4. Fecal softeners and lubricants including mineral oil (arachis oil, liquid paraffin), dioctyl sodium (Colace) or sulfosuccinate (Surfak).

The efficacy of all laxatives, with the exception of the docusates, is similar, and the effect is dose-dependent. In sufficiently high dosage many laxatives promote catharsis, which implies purgation and a more liquid stool. The most widely used laxatives are the stimulant preparations: those containing senna, bisacodyl and sodium picosulfate and wheat bran and lactulose.

Adverse effects of laxatives

Laxatives containing psyllium have been associated with anaphylaxis, asthma and other allergic conditions. Other potential adverse effects include increased gas and bloating sensation, and bowel obstruction if stricture present.

Liquid paraffin, the major lubricant laxative, has been associated with lipoid pneumonia as a result of aspiration or the oil. Its use should be avoided in those individuals with a tendency to aspiration or regurgitation and it should also be avoided just before bedtime.

E. coli and other intestinal bacterium split the sennosides, which are the major active ingredients of senna leaf and fruit, to rhein anthron. Rhein anthron is structurally similar to dantron, a laxative well known to be hepatotoxic. It should be noted that rhubarb, a natural laxative, also contains rhein anthron.

Docusates have also been implicated in hepatotoxicity. They are surface-active agents with emulsifying and detergent properties and they act by allowing water to interact with fecal mass resulting in loose stool, as well as probably acting as a softening agent. They also act on the gut mucosa wall, affecting the gastrointestinal and hepatic uptake of other drugs such as erythromycin, increasing the potential hepatotoxicity.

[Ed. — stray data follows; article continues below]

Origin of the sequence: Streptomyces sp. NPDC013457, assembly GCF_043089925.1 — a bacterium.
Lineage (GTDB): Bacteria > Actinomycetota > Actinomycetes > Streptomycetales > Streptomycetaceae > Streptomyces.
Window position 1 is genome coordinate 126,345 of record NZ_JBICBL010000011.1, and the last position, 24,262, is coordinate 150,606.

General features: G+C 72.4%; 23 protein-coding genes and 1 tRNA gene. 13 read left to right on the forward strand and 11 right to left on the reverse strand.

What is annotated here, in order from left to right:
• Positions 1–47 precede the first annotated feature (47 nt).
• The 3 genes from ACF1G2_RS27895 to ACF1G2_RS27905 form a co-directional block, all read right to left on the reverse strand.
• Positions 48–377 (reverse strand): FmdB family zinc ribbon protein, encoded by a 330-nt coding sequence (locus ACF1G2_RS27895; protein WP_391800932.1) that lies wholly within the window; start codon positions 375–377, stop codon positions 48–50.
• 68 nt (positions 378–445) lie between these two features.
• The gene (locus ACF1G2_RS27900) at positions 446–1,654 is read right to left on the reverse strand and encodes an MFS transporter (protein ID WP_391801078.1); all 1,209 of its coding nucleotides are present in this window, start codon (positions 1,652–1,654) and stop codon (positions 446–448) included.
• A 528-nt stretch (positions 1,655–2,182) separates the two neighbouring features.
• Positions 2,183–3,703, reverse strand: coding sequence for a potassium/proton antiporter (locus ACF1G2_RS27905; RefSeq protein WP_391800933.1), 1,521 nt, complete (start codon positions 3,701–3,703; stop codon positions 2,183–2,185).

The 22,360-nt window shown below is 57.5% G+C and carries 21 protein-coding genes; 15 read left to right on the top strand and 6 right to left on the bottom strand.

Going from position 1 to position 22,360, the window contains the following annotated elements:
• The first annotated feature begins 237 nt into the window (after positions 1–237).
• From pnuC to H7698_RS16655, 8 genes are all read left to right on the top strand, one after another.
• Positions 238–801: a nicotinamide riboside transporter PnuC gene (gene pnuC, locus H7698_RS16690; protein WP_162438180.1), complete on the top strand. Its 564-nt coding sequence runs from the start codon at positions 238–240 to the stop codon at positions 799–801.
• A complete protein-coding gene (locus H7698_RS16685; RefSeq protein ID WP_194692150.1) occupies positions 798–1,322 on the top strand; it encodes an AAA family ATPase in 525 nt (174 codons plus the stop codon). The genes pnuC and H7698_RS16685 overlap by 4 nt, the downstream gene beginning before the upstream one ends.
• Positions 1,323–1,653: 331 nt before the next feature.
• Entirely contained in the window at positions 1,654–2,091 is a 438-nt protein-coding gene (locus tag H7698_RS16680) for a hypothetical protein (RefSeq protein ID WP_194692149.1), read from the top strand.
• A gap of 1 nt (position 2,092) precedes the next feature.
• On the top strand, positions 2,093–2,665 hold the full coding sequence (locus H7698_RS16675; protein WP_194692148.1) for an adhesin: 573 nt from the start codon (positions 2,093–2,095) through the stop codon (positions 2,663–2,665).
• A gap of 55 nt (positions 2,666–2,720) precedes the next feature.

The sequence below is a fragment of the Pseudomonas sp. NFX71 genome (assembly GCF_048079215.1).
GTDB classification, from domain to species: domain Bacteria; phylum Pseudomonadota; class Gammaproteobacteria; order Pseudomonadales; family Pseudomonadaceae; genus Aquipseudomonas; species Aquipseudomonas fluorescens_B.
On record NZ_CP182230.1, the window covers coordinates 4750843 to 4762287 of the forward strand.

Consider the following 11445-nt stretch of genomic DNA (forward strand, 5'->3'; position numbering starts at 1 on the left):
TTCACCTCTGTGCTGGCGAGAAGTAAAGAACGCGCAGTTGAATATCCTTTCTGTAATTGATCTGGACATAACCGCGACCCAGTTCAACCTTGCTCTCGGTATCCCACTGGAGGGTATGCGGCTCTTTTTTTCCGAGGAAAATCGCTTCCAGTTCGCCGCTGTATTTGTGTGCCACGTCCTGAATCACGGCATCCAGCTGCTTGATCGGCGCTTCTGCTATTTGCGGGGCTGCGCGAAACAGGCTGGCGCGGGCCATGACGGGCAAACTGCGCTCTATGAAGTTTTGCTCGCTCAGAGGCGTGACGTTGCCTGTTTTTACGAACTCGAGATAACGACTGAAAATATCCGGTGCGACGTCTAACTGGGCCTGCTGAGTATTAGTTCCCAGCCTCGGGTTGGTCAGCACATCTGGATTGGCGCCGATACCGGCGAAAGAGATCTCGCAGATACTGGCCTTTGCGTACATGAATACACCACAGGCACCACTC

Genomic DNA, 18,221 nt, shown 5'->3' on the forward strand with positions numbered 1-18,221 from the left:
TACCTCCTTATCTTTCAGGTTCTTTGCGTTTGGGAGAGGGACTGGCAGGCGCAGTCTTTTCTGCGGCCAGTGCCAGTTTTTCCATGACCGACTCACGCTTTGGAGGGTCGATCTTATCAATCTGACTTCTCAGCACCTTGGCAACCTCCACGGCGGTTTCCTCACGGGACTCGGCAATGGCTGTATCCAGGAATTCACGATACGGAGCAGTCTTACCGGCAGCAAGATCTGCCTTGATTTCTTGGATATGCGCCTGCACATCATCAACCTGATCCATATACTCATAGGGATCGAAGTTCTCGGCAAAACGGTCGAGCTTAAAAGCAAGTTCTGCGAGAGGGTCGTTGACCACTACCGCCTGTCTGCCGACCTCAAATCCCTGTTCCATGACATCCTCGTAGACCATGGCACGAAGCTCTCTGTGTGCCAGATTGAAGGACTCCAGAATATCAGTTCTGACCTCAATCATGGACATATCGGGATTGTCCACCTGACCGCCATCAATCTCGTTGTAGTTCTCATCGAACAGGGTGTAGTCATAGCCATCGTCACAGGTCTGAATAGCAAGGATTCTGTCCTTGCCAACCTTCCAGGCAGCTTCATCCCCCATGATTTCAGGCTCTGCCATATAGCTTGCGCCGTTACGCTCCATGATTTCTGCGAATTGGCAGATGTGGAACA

The classical adverse effect of laxatives is diarrhea, which may result in severe metabolic disturbances caused by depletion of electrolytes. Colace (dicotyl sodium) has the potential to result in electrolyte imbalance, which is reversible on stopping the Colace.

Castor oil is often associated with cramping abdominal pain and is usually reserved for bowel preparation before surgical and diagnostic procedures. Liquid paraffin has been associated with anal seepage of oily material. The FDA, because of mutagenic effects in mice, has restricted the synthetic anthranoid dantron. Some advocate its use only in terminally ill patients.

Sodium salts, including Phospho-Soda and Fleet enema can cause dehydration and hyperphosphatemia in chronic renal failure.


Most laxatives are safe when used occasionally, although they can have significant adverse effects. Over-the-counter stimulants laxatives are prone to abuse because of their cheapness and ready availability. Discuss your condition with your primary physician before starting a regimen of laxatives.


Harold Rubin, MS, ABD, CRC, Guest Lecturer
updated March 15, 2012